Barb & I are looking into alternate ways of me getting there.  I might be able to get state sponsorship(Group 2), but that is a bit of a long shot.  I might also be able to go under Barb's student visa and then get a bridging visa that would allow me to work until I get my permanent visa.   The working on the government website is a bit unclear exactly how that works.

This is becoming very frustrating.  It's been a whole year since I applied and the Australian government keeps retroactively changing the rules.  I still have no idea when I'm actually moving there.  It would be really nice to actually live in thesame country as my wife.

Read all the full Immigration letter.

03 July 2009

Back to work (wht-chhhhhh..whip noise)

Rob has been back to his first day of work, and I have been in classes again since Monday. It's entirely amazing how fast information leaks out the back of my mind when I'm not continually stuffing it in the front. It's depressing actually. My exam turned out satisfactory, and I ended up ahead of the cohort by about 10%. So that's a relief. We have moved on from kidneys and the joys they bring, on to reproductive block. Starting way back with good ol' DNA. One. more. time. At least I can remember my cell cycle and how mitosis/meiosis works. So I've been reading up on the wilder stuff like Robinsonian translocations and chromosomes that get confused and become rings instead of linear. Crazy. And crazier yet is that your chromosomes can be really messed up ,and you can look and act normal. Or you can have the tiniest deletion, and be horribly disfigured or not even make it to birth. Wow.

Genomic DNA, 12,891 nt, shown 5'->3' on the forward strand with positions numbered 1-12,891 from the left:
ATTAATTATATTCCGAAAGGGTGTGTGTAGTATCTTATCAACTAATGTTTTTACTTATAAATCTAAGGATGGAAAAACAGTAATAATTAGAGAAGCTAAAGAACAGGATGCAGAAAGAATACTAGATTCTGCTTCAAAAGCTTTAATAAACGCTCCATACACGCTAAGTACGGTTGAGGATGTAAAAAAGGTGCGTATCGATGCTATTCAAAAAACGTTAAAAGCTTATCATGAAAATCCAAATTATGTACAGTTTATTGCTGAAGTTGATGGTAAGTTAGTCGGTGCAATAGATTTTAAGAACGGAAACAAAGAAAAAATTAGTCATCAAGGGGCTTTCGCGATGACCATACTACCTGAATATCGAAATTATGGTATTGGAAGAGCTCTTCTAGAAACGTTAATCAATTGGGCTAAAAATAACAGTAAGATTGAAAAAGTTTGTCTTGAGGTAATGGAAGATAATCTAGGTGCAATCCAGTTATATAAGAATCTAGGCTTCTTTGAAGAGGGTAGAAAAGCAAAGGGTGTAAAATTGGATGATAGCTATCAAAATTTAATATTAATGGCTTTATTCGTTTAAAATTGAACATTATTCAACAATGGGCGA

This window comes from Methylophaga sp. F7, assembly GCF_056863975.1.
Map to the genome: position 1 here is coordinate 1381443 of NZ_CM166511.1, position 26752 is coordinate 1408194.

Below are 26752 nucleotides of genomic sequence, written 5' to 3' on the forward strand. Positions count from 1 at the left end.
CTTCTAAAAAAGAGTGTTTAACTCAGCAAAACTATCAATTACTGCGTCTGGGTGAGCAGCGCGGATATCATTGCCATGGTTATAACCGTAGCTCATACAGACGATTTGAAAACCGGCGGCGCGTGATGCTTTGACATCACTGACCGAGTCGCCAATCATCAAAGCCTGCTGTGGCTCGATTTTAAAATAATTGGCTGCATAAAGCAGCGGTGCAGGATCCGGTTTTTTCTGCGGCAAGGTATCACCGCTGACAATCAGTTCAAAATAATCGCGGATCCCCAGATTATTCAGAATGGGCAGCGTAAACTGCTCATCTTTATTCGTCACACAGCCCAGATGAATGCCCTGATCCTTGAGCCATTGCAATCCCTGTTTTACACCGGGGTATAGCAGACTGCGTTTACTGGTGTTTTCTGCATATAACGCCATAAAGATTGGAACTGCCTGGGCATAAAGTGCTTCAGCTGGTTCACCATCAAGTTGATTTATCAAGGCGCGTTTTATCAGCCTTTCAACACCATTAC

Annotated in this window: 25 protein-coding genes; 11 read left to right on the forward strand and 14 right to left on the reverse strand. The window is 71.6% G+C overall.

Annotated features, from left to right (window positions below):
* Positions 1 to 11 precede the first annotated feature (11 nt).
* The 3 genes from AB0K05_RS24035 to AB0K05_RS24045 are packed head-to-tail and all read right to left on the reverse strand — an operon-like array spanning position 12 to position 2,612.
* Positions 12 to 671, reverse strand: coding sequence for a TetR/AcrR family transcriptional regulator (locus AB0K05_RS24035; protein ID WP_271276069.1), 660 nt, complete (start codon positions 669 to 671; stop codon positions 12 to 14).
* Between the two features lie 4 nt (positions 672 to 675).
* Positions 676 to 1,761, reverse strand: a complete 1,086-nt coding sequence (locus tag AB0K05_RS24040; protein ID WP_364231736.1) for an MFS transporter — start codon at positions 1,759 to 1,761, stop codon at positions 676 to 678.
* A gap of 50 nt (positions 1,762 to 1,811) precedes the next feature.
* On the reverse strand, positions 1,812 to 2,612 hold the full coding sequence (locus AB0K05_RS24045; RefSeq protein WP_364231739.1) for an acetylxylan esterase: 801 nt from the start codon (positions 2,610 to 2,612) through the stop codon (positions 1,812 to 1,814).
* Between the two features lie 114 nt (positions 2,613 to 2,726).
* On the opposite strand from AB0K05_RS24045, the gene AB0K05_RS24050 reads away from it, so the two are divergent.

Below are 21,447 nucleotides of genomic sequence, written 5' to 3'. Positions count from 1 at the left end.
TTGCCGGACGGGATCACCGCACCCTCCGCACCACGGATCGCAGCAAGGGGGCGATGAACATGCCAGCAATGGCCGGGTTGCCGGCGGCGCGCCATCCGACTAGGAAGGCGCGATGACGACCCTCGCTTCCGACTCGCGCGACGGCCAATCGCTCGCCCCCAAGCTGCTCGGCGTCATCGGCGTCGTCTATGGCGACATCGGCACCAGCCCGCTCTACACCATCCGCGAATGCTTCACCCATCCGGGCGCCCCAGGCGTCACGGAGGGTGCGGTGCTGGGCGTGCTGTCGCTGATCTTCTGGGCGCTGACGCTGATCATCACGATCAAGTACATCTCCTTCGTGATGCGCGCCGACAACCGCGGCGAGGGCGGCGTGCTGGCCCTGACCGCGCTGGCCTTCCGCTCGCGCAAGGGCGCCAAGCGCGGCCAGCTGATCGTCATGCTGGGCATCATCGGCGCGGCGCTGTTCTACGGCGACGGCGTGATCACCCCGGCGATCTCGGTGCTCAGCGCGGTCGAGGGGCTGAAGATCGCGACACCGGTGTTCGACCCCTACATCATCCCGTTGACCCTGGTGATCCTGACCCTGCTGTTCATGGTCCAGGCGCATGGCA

Rob and I parted ways in Auckland on Sunday night, and I only cried a little on the plane. Having him around was wonderful, but makes it hurt a little more to let go again. On Wednesday I had a little crisis over it, which involved a little too much chocolate ice cream: heartaches hurt less when you have an accompanying stomacheache. My hips remain unappreciative.
The Immigration folks in Adelaide have sent Rob a note to let him know that his application is on hold INDEFINITELY. This is due to the current economic situation. They will only be processing state and employer sponsored- and while Rob met with some enthusiastic potential employers while he was here, none of the companies have a policy of sponsorship. Rob is too old for a working holiday visa, so we are a bit stuck. I have met with the local Senator's aide for our area, and he bothered to listen to the whole story, and will be looking into this for us. Cross your fingers, people. 'Cuz otherwise this may take YEARS.
Brisbane is lovely this time of year, with daytime highs of 21-25 oC, and nightime temps of 10ish. However, no central heating means 10 degrees outside= 12 degrees inside. Thus, I have a new favorite invention: the electric blanket. It fits on the bed like a sheet, and you turn it on about 20 minutes before going to bed. So toasty! My icicle toes are loving it. This inovation proved itself most brilliantly while we were in Waitomo, NZ. It actually froze that night- but the bed was wonderfully warm. Now they just need an electric nose warmer.